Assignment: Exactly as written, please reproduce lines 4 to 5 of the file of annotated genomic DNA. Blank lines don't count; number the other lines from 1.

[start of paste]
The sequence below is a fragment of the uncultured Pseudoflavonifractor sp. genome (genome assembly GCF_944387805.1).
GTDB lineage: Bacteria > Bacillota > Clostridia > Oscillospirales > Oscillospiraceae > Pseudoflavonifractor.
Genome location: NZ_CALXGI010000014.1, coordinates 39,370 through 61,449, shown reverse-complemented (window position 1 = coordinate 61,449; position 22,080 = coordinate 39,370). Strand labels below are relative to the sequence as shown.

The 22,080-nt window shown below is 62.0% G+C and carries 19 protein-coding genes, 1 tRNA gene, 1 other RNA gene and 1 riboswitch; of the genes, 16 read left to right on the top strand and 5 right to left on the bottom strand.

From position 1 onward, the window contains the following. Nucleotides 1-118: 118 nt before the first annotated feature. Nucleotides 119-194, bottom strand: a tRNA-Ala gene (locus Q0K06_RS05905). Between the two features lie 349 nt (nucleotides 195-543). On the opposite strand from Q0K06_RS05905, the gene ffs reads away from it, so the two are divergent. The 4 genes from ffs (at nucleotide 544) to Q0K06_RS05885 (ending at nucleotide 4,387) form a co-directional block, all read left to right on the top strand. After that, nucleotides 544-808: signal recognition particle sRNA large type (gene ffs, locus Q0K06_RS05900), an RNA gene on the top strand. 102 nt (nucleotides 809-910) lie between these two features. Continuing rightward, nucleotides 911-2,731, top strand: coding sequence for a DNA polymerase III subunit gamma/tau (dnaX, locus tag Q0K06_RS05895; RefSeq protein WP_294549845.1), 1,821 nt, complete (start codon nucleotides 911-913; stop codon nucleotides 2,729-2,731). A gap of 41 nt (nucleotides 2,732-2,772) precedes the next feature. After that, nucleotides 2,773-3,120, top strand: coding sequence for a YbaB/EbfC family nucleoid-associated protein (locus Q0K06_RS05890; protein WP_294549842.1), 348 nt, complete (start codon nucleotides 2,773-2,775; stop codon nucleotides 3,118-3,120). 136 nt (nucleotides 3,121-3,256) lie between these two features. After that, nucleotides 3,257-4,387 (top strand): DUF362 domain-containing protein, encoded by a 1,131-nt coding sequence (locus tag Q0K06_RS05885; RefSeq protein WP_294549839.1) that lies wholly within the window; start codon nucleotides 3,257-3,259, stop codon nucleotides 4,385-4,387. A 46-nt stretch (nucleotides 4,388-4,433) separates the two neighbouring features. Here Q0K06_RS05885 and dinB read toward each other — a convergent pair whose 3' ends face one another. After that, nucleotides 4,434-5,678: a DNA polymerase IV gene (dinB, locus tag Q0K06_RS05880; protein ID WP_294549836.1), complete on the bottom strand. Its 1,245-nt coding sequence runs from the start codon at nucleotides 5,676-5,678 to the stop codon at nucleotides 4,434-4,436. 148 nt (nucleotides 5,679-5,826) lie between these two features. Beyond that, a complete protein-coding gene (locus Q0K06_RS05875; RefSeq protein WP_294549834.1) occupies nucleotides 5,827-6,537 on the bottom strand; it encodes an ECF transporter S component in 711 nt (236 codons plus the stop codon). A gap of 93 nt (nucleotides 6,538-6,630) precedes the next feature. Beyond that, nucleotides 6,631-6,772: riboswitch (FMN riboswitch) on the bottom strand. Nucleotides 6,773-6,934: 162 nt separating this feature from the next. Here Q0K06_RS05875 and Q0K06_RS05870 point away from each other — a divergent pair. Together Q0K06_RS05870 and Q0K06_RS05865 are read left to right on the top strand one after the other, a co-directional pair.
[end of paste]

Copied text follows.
The 22,080-nt window shown below is 62.0% G+C and carries 19 protein-coding genes, 1 tRNA gene, 1 other RNA gene and 1 riboswitch; of the genes, 16 read left to right on the top strand and 5 right to left on the bottom strand.

From position 1 onward, the window contains the following. Nucleotides 1-118: 118 nt before the first annotated feature. Nucleotides 119-194, bottom strand: a tRNA-Ala gene (locus Q0K06_RS05905). Between the two features lie 349 nt (nucleotides 195-543). On the opposite strand from Q0K06_RS05905, the gene ffs reads away from it, so the two are divergent. The 4 genes from ffs (at nucleotide 544) to Q0K06_RS05885 (ending at nucleotide 4,387) form a co-directional block, all read left to right on the top strand. After that, nucleotides 544-808: signal recognition particle sRNA large type (gene ffs, locus Q0K06_RS05900), an RNA gene on the top strand. 102 nt (nucleotides 809-910) lie between these two features. Continuing rightward, nucleotides 911-2,731, top strand: coding sequence for a DNA polymerase III subunit gamma/tau (dnaX, locus tag Q0K06_RS05895; RefSeq protein WP_294549845.1), 1,821 nt, complete (start codon nucleotides 911-913; stop codon nucleotides 2,729-2,731). A gap of 41 nt (nucleotides 2,732-2,772) precedes the next feature. After that, nucleotides 2,773-3,120, top strand: coding sequence for a YbaB/EbfC family nucleoid-associated protein (locus Q0K06_RS05890; protein WP_294549842.1), 348 nt, complete (start codon nucleotides 2,773-2,775; stop codon nucleotides 3,118-3,120). 136 nt (nucleotides 3,121-3,256) lie between these two features. After that, nucleotides 3,257-4,387 (top strand): DUF362 domain-containing protein, encoded by a 1,131-nt coding sequence (locus tag Q0K06_RS05885; RefSeq protein WP_294549839.1) that lies wholly within the window; start codon nucleotides 3,257-3,259, stop codon nucleotides 4,385-4,387. A 46-nt stretch (nucleotides 4,388-4,433) separates the two neighbouring features. Here Q0K06_RS05885 and dinB read toward each other — a convergent pair whose 3' ends face one another. After that, nucleotides 4,434-5,678: a DNA polymerase IV gene (dinB, locus tag Q0K06_RS05880; protein ID WP_294549836.1), complete on the bottom strand. Its 1,245-nt coding sequence runs from the start codon at nucleotides 5,676-5,678 to the stop codon at nucleotides 4,434-4,436. 148 nt (nucleotides 5,679-5,826) lie between these two features. Beyond that, a complete protein-coding gene (locus Q0K06_RS05875; RefSeq protein WP_294549834.1) occupies nucleotides 5,827-6,537 on the bottom strand; it encodes an ECF transporter S component in 711 nt (236 codons plus the stop codon). A gap of 93 nt (nucleotides 6,538-6,630) precedes the next feature. Beyond that, nucleotides 6,631-6,772: riboswitch (FMN riboswitch) on the bottom strand. Nucleotides 6,773-6,934: 162 nt separating this feature from the next. Here Q0K06_RS05875 and Q0K06_RS05870 point away from each other — a divergent pair. Together Q0K06_RS05870 and Q0K06_RS05865 are read left to right on the top strand one after the other, a co-directional pair.